The yen tumbled, sliding to the weakest in more than 3 1/2 years against the euro, as the Federal Reserve's unexpected hold in monetary policy sent stocks higher and damped demand for haven currencies.
The yen slid against all 16 of its major peers after a Bank of Japan policy maker said pressure may mount to expand stimulus. The dollar fell to a seven-month low against the euro after Fed policy makers maintained monthly bond purchases at $85 billion. New Zealand's dollar rose after data showed the economy expanded. Malaysia's ringgit surged the most since 1998 and India's rupee advanced. The pound weakened after U.K. retail sales unexpectedly fell.
“With risk sentiment likely to continue to be supported in the very near term by this more dovish Fed policy outlook, that should keep low-yielding currencies like the yen on the back foot along with the dollar,” said Lee Hardman, a currency strategist at Bank of Tokyo-Mitsubishi UFJ Ltd. in London. “Yen weakness is likely to be more concentrated against the most high-beta, high-risk currencies, particularly those of current-account deficit countries and emerging markets.”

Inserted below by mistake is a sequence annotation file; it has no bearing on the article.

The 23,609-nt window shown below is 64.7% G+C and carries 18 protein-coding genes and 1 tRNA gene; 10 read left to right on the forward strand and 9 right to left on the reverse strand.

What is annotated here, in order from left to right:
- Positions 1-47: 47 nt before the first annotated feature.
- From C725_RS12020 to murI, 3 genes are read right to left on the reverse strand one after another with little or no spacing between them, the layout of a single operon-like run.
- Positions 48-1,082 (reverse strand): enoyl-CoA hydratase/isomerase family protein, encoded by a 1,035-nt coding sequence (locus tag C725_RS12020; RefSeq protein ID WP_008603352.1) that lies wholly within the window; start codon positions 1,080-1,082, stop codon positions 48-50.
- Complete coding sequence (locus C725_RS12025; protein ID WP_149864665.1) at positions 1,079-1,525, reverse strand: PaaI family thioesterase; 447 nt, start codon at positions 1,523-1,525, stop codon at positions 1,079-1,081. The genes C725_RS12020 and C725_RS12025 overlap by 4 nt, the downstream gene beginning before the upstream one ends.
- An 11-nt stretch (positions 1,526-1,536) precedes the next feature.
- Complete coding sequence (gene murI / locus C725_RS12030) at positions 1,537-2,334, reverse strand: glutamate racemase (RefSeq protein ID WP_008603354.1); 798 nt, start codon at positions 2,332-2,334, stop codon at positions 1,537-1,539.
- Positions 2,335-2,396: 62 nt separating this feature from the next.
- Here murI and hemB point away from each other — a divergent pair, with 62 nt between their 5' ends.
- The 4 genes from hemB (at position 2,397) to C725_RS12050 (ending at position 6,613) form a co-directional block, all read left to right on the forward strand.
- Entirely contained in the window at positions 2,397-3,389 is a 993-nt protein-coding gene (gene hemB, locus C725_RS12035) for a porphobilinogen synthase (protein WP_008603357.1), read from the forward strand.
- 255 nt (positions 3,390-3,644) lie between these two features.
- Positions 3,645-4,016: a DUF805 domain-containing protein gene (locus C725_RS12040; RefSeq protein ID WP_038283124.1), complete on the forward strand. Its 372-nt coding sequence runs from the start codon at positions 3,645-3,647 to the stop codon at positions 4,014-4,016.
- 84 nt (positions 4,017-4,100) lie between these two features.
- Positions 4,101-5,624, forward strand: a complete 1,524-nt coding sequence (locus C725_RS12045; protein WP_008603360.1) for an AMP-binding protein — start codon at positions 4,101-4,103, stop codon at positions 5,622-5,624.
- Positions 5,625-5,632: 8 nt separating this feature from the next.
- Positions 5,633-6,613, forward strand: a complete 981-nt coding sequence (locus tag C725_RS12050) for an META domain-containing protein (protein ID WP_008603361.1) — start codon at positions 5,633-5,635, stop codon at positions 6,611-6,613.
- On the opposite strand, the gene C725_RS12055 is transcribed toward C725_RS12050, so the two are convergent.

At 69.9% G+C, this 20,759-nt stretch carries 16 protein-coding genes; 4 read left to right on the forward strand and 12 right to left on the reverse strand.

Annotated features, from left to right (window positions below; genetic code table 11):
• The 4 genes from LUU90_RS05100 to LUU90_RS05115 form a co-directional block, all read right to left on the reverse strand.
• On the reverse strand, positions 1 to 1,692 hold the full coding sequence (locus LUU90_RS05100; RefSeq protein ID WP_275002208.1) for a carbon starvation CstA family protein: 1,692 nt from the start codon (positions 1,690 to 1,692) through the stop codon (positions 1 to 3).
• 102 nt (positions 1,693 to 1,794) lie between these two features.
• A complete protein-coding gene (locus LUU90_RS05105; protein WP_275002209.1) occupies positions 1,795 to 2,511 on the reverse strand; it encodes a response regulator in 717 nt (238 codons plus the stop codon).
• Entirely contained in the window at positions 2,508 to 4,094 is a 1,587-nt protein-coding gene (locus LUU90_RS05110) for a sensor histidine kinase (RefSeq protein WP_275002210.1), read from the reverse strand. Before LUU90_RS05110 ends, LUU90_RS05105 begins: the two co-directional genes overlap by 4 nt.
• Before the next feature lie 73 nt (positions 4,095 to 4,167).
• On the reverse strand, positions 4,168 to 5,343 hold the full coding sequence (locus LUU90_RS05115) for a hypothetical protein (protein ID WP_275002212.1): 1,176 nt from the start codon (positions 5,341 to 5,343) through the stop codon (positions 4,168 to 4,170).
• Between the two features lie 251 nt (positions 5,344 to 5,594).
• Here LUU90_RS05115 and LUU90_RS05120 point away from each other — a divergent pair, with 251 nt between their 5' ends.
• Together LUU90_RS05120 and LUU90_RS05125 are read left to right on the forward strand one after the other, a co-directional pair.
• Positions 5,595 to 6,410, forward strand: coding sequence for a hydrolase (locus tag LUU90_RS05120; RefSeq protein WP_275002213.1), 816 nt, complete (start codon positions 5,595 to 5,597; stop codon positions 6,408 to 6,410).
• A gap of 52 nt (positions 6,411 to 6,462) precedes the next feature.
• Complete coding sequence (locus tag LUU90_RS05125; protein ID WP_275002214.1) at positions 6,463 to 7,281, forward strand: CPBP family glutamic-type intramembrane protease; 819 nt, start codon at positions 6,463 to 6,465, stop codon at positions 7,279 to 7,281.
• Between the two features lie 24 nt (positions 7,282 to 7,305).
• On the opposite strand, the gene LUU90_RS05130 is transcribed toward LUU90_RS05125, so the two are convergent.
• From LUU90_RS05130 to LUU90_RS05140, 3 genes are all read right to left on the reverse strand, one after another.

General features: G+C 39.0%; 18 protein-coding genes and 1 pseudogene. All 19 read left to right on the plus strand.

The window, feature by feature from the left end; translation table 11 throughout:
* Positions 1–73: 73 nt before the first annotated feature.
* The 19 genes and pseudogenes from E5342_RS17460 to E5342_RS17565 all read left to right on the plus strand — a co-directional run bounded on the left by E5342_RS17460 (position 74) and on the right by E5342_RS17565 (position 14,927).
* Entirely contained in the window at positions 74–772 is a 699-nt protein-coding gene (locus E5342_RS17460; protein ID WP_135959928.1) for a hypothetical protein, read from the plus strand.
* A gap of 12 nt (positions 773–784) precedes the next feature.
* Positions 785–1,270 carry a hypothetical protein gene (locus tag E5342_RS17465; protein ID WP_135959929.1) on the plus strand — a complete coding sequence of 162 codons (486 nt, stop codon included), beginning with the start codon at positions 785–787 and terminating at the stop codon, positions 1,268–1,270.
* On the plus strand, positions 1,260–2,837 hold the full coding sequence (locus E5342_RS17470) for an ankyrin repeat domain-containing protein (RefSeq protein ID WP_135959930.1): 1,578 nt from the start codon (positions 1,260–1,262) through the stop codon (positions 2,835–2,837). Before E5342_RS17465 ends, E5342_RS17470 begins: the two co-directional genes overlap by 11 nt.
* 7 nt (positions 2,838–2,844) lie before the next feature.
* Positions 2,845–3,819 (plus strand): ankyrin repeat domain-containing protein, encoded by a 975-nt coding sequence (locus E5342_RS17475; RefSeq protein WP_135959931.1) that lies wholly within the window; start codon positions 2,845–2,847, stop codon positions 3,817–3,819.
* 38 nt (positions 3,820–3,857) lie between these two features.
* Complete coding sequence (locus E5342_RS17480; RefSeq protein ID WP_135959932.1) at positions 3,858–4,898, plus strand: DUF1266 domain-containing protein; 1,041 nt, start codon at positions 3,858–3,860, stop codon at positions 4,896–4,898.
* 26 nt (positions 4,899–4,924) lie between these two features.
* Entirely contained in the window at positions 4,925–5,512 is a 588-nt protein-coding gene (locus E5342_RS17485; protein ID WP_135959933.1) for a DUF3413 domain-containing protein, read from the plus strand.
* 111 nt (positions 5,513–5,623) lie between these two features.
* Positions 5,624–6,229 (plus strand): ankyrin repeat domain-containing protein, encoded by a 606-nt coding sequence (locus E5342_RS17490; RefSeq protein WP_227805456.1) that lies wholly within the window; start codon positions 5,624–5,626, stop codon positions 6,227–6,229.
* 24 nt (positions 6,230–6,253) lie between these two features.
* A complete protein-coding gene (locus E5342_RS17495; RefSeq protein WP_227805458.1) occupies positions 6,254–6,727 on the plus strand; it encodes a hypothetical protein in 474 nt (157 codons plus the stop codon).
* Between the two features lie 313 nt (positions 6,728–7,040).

Eoin Treacy's view The
US Dollar's drop against the majority of currencies was one of the most notable
results of the Fed's decision to delay tapering. For Japan, the prospect of
a stronger currency as a result of the Dollar's weakness, is a situation they
are no longer willing to tolerate. The Yen
weakened today, unwinding the majority of yesterday's strength against the Dollar.
This suggests that regardless of external circumstances the BoJ remains committed
to its policy of devaluing the Yen.
While the Dollar and Yen has been in mostly in balance over the last few months, we get a clearer picture when we look at other Yen crosses. For example, the Euro broke out of a four-month range against Yen today, reasserting medium-term demand dominance. The Pound and Swiss Franc have similar patterns.
The Australian Dollar, New Zealand Dollar, Canadian Dollar and Singapore Dollar has all found support in the region of the respective 200-day MAs against the Yen and are rallying back towards the upper side of their four-month ranges. The Korean Won is testing the upper side of its medium-term range against the Yen.
The above charts emphasise just how committed the BoJ is to ensuring a weak currency as it attempt s to exit the decades long deflationary environment. The stock market, in local currency terms, continues to respond favourably to the Yen's weakness, not least because the majority of foreign investors participate on a hedged basis.